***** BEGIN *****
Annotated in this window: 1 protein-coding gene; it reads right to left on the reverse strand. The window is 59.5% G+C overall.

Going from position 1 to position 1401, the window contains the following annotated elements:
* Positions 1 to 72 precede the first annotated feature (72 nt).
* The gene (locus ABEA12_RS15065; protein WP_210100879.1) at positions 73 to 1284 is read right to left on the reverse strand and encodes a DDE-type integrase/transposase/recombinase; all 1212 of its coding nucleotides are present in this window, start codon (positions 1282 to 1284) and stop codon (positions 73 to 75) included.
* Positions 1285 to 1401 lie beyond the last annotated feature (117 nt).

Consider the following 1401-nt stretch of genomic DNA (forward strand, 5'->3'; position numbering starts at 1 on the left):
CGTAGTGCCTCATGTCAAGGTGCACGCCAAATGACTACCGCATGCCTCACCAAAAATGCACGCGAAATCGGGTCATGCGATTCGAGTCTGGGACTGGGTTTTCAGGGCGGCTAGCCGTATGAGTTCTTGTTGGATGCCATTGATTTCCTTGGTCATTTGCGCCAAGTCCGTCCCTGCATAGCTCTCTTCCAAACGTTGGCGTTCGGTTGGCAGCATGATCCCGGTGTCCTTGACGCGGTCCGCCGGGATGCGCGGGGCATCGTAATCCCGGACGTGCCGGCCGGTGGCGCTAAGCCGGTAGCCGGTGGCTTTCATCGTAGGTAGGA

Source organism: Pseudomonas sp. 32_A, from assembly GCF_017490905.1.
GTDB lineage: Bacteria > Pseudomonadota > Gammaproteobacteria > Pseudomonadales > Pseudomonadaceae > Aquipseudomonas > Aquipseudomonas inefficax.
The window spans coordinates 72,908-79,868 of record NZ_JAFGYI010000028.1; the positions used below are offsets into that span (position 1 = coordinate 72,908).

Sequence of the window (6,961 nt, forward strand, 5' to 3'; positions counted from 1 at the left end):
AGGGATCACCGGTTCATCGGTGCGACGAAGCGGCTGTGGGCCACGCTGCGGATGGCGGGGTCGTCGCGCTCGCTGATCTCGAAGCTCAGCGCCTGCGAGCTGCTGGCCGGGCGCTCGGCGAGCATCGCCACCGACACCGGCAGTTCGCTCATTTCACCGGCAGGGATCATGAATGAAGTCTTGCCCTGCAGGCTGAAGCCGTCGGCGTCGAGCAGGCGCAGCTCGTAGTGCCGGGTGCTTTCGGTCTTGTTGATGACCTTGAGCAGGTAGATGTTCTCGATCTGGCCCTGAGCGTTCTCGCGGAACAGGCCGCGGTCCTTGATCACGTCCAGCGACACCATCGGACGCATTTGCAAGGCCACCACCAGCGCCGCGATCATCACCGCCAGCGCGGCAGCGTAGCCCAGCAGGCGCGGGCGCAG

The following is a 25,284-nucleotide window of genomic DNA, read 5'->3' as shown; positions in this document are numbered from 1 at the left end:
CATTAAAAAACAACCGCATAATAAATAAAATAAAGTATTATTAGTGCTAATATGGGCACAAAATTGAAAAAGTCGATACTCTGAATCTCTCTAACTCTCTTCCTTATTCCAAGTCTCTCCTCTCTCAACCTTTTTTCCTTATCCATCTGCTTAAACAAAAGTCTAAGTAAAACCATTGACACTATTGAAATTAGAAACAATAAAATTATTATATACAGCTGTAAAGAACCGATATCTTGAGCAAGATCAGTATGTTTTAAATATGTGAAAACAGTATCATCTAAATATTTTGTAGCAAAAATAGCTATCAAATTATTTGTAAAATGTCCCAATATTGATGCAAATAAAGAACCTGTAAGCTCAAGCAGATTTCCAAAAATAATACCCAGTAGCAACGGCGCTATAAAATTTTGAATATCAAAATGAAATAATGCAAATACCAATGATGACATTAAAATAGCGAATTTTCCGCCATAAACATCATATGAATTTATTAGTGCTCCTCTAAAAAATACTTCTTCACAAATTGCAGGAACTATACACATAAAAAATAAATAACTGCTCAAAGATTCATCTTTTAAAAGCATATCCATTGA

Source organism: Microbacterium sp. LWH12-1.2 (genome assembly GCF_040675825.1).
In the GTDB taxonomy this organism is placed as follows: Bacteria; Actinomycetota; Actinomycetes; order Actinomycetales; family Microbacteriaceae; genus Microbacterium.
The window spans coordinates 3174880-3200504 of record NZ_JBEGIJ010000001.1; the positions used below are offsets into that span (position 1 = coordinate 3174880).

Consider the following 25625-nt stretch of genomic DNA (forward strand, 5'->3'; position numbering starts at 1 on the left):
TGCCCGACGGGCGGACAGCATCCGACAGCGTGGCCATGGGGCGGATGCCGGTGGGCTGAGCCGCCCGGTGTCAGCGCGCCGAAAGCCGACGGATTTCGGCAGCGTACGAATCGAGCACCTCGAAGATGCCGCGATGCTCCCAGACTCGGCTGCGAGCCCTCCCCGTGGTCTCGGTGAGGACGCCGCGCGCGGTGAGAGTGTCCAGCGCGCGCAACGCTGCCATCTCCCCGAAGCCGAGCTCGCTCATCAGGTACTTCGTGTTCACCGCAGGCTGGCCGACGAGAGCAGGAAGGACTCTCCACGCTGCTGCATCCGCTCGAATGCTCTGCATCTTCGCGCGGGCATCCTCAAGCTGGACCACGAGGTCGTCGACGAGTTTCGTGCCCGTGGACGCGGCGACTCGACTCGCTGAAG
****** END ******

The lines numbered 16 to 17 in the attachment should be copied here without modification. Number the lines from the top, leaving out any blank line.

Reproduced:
In the GTDB taxonomy this organism is placed as follows: Bacteria; Actinomycetota; Actinomycetes; order Actinomycetales; family Microbacteriaceae; genus Microbacterium.
The window spans coordinates 3174880-3200504 of record NZ_JBEGIJ010000001.1; the positions used below are offsets into that span (position 1 = coordinate 3174880).